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Snowdrop. By the Brothers Grimm.

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Poor Snowdrop, suspecting no evil, let the Old Woman have her way, but scarcely was the poisoned comb fixed in her hair than the poison took effect, and the maiden fell down unconscious. 'You paragon of beauty,' said the wicked woman, 'now it is all over with you,' and she went away. Happily it was near the time when the seven Dwarfs came home. When they saw Snowdrop lying on the ground as though dead, they immediately suspected her stepmother, and searched till they found the poisoned comb. No sooner had they removed it than Snowdrop came to herself again and related what had happened. They warned her again to be on her guard, and to open the door to no one. When she got home the Queen stood before her Glass and said-- 'Mirror, Mirror on the wall, Who is fairest of us all?' and it answered as usual-- 'Queen, thou art fairest here, I hold, But Snowdrop over the fells, Who with the seven Dwarfs dwells, Is fairer still a thousandfold.' When she heard the Glass speak these words she trembled and quivered with rage. 'Snowdrop shall die,' she said, 'even if it cost me my own life.'



Thereupon she went into a secret room, which no one ever entered but herself, and made a poisonous apple. Outwardly it was beautiful to look upon, with rosy cheeks, and every one who saw it longed for it, but whoever ate of it was certain to die. When the apple was ready she dyed her face and dressed herself like an old Peasant Woman and so crossed the seven hills to the Dwarfs' home. There she knocked. Snowdrop put her head out of the window and said, 'I must not let any one in, the seven Dwarfs have forbidden me.' 'It is all the same to me,' said the Peasant Woman. 'I shall soon get rid of my apples. There, I will give you one.' 'No; I must not take anything.' 'Are you afraid of poison?' said the woman. 'See, I will cut the apple in half: you eat the red side and I will keep the other.' Now the apple was so cunningly painted that the red half alone was poisoned. Snowdrop longed for the apple, and when she saw the Peasant Woman eating she could hold out no longer, stretched out her hand and took the poisoned half. Scarcely had she put a bit into her mouth than she fell dead to the ground.



The Queen looked with a fiendish glance, and laughed aloud and said, 'White as snow, red as blood, and black as ebony, this time the Dwarfs cannot wake you up again.' And when she got home and asked the Looking-glass-- 'Mirror, Mirror on the wall, Who is fairest of us all?' it answered at last-- 'Queen, thou'rt fairest of them all.' Then her jealous heart was at rest, as much at rest as a jealous heart can be. The Dwarfs, when they came at evening, found Snowdrop lying on the ground and not a breath escaped her lips, and she was quite dead. They lifted her up and looked to see whether any poison was to be found, unlaced her dress, combed her hair, washed her with wine and water, but it was no use; their dear child was dead. They laid her on a bier, and all seven sat down and bewailed her and lamented over her for three whole days. Then they prepared to bury her, but she looked so fresh and living, and still had such beautiful rosy cheeks, that they said, 'We cannot bury her in the dark earth.' And so they had a transparent glass coffin made, so that she could be seen from every side, laid her inside and wrote on it in letters of gold her name and how she was a King's daughter. Then they set the coffin out on the mountain, and one of them always stayed by and watched it. And the birds came too and mourned for Snowdrop, first an owl, then a raven, and lastly a dove.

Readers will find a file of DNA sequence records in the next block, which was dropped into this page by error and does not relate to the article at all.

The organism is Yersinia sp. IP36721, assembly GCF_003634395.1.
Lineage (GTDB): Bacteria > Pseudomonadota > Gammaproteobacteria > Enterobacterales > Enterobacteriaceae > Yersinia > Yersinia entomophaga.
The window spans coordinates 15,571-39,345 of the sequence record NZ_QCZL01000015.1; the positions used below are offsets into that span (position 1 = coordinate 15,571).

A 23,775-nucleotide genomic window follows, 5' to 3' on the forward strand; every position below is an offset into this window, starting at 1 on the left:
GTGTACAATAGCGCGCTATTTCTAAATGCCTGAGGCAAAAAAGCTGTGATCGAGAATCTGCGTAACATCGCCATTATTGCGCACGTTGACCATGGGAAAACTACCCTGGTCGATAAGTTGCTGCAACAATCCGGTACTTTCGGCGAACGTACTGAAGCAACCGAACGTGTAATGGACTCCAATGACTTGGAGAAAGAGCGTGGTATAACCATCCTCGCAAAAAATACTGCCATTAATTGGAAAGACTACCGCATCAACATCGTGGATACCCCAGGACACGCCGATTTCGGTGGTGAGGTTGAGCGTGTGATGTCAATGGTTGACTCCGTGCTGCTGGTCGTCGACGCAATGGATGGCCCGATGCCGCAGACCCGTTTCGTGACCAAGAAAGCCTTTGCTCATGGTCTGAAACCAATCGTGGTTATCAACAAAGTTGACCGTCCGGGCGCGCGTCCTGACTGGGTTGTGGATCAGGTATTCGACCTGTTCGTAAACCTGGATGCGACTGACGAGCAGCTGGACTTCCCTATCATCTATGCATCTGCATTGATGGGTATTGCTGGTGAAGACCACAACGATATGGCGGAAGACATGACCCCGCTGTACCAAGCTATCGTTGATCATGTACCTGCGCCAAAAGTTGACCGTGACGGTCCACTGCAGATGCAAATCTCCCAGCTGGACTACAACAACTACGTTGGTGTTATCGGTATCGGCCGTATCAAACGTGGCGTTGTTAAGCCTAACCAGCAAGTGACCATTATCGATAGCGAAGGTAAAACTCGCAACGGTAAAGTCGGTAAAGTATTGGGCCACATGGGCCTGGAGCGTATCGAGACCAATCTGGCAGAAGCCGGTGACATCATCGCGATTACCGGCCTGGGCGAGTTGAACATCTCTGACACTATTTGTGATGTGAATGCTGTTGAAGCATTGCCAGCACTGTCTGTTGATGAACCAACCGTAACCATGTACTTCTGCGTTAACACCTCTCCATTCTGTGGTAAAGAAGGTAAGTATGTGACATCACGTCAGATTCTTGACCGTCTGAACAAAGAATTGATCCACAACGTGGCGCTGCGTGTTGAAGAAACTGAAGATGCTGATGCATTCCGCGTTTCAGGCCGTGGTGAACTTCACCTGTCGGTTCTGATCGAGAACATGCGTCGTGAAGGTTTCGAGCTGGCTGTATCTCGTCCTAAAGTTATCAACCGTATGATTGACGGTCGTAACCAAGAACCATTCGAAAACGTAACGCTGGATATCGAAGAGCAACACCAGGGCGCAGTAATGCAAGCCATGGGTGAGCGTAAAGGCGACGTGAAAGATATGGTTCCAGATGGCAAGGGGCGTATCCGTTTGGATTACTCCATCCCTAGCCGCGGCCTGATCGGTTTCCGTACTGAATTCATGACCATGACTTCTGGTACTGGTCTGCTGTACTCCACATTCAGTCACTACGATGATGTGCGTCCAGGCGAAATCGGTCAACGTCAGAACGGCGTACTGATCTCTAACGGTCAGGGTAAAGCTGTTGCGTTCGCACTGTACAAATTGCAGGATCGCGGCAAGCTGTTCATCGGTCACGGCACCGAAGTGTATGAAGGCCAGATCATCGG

Now Snowdrop lay a long, long time in her coffin, looking as though she were asleep. It happened that a Prince was wandering in the wood, and came to the home of the seven Dwarfs to pass the night. He saw the coffin on the mountain and lovely Snowdrop inside, and read what was written in golden letters. Then he said to the Dwarfs, 'Let me have the coffin; I will give you whatever you like for it.' But they said, 'We will not give it up for all the gold of the world.' Then he said, 'Then give it to me as a gift, for I cannot live without Snowdrop to gaze upon; and I will honour and reverence it as my dearest treasure.' When he had said these words the good Dwarfs pitied him and gave him the coffin. The Prince bade his servants carry it on their shoulders. Now it happened that they stumbled over some brushwood, and the shock dislodged the piece of apple from Snowdrop's throat. In a short time she opened her eyes, lifted the lid of the coffin, sat up and came back to life again completely. 'O Heaven! where am I?' she asked.



The Prince, full of joy, said, 'You are with me,' and he related what had happened, and then said, 'I love you better than all the world; come with me to my father's castle and be my wife.' Snowdrop agreed and went with him, and their wedding was celebrated with great magnificence. Snowdrop's wicked stepmother was invited to the feast; and when she had put on her fine clothes she stepped to her Glass and asked-- 'Mirror, Mirror on the wall, Who is fairest of us all?' The Glass answered-- 'Queen, thou art fairest here, I hold, The young Queen fairer a thousandfold.' Then the wicked woman uttered a curse, and was so terribly frightened that she didn't know what to do. Yet she had no rest: she felt obliged to go and see the young Queen. And when she came in she recognised Snowdrop, and stood stock still with fear and terror. But iron slippers were heated over the fire, and were soon brought in with tongs and put before her. And she had to step into the red-hot shoes and dance till she fell down dead.

       



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